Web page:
You May Like

Video Is West Doing Enough to Tackle Islamic State?

There is growing uncertainty over whether West’s response to ISIS is adequate More

China Crackdown on Dual Citizens Causes Concern

New policy encourages reporting people who obtain citizenship in another country, but retain Chinese citizenship; move spurs sharp debate More

Video Coalition to Fight Islamic State Could Reward Assad

Losing ground to Islamic State fighters, Syria's government says it is ready to cooperate with international community More

This forum has been closed.
Comments
     
There are no comments in this forum. Be first and add one

Featured Videos

Your JavaScript is turned off or you have an old version of Adobe's Flash Player. Get the latest Flash player.
Is West Doing Enough to Tackle Islamic State?i
X
Henry Ridgwell
August 29, 2014 12:26 AM
U.S. President Barack Obama has ruled out sending ground troops to Iraq to fight militants of the so-called Islamic State, or ISIS, despite officials in Washington describing the extremist group as the biggest threat the United States has faced in years. Henry Ridgwell reports from London on the growing uncertainty over whether the West’s response to ISIS will be enough to defeat the terrorist threat.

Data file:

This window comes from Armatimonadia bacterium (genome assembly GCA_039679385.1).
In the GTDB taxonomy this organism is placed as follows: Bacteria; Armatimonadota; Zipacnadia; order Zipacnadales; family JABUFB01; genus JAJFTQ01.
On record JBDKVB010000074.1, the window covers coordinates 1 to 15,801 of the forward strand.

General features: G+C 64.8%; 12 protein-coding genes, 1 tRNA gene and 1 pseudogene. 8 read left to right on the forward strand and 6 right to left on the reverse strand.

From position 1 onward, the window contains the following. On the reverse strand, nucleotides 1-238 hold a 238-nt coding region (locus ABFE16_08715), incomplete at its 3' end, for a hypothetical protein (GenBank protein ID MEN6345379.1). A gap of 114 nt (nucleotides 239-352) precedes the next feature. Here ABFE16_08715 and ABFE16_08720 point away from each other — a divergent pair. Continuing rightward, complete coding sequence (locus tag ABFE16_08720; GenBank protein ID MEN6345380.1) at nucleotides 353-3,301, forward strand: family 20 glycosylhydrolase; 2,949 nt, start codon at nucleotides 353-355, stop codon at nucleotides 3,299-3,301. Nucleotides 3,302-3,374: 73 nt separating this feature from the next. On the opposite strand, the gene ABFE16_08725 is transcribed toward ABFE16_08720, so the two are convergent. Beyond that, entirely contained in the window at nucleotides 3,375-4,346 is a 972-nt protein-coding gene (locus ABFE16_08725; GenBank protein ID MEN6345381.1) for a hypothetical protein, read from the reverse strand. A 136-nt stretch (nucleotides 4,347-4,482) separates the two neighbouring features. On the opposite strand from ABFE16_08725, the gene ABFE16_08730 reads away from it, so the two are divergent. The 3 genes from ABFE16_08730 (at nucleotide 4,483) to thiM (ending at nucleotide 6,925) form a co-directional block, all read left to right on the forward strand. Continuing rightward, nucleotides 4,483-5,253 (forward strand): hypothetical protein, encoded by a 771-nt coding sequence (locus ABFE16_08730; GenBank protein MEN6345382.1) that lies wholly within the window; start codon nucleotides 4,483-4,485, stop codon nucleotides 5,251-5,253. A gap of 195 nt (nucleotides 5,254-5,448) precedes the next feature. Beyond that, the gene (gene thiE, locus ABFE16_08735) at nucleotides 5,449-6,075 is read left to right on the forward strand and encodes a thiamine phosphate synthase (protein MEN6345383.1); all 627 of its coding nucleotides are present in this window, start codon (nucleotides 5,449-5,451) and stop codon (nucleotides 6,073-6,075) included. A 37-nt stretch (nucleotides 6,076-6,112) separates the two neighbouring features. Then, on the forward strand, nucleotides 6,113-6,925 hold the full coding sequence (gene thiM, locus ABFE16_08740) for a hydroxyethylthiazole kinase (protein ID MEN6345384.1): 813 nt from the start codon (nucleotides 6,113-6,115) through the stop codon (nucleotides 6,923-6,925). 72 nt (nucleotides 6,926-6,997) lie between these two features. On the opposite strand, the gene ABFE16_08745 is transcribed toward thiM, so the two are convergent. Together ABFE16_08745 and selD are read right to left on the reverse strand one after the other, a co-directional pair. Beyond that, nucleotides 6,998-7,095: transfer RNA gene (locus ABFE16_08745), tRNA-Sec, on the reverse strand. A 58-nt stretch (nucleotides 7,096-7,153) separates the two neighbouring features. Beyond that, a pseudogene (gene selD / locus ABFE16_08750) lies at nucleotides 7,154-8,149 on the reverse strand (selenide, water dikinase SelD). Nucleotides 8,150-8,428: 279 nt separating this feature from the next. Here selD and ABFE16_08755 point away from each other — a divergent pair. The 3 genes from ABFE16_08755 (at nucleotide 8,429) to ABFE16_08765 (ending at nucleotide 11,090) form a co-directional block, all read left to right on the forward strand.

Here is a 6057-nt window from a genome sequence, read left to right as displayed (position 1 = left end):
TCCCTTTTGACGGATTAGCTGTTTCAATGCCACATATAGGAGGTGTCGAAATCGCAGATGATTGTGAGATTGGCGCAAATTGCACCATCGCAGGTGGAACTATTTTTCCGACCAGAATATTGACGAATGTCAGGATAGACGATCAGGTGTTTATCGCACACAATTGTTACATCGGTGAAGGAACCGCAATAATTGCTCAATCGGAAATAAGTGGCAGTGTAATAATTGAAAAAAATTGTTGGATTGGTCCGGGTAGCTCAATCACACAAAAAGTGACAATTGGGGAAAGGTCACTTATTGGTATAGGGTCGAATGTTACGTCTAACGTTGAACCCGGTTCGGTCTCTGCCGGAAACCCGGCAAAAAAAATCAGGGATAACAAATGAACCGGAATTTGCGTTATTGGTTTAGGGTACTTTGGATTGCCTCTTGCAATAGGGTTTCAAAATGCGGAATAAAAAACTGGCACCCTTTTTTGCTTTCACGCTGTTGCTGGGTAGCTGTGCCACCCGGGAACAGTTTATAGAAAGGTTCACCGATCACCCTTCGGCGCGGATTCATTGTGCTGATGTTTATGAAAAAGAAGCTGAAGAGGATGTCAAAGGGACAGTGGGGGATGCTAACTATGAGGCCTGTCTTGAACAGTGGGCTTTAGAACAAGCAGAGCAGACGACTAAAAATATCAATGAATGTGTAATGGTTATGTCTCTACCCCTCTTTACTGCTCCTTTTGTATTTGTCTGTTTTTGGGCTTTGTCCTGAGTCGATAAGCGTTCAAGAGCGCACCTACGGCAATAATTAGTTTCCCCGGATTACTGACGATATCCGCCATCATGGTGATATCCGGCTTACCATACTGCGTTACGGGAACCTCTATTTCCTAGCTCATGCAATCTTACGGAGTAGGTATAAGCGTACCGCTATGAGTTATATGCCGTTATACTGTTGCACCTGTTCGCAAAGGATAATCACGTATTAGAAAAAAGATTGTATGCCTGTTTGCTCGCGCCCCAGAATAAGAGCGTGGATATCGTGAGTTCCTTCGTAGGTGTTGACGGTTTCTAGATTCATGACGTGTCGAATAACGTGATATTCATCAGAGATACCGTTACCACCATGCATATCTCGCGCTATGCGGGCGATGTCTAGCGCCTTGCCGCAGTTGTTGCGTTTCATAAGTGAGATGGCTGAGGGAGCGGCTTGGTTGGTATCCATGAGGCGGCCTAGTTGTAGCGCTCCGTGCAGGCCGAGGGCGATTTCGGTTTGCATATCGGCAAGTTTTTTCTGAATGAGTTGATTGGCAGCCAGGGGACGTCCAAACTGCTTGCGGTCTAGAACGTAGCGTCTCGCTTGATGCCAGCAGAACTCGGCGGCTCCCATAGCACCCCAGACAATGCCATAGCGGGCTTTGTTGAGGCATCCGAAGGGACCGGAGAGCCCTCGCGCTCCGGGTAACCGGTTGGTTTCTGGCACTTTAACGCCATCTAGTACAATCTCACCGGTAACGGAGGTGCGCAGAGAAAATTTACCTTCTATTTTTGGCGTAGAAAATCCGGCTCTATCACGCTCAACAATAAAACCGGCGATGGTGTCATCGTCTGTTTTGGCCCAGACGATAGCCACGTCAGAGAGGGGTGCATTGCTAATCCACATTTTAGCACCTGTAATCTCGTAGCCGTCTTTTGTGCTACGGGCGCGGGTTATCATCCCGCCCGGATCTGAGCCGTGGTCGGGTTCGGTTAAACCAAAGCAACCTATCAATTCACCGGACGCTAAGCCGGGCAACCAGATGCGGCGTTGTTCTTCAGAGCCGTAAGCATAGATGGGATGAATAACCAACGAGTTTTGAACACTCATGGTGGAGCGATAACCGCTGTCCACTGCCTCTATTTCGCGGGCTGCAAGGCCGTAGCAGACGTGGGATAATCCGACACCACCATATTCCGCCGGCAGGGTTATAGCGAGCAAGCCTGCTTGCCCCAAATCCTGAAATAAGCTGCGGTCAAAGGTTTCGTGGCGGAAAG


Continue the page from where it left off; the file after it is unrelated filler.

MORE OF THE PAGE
Video

Video Is West Doing Enough to Tackle Islamic State?

U.S. President Barack Obama has ruled out sending ground troops to Iraq to fight militants of the so-called Islamic State, or ISIS, despite officials in Washington describing the extremist group as the biggest threat the United States has faced in years. Henry Ridgwell reports from London on the growing uncertainty over whether the West’s response to ISIS will be enough to defeat the terrorist threat.
Video

Video Pachyderms Play Polo to Raise Money for Elephants

Polo, the ancient team competition typically played on horseback, is known as the “sport of kings.” However, the royal version for one annual event in Thailand swaps the horse for the kingdom’s national symbol - the elephant. VOA Correspondent Steve Herman in Samut Prakan reports that the King’s Cup Elephant Polo tournament is all for a good cause.
Video

Video Coalition to Fight Islamic State Could Reward Assad

The United States along with European and Mideast allies are considering a broader assault against Islamic State fighters who have spread from Syria into Iraq and risk further destabilizing an already troubled region. But as VOA State Department Correspondent Scott Stearns reports, confronting those militants could end up helping the embattled Syrian President Bashar al-Assad.
Video

Video Made in America Socks Get Toehold in Online Fashion Market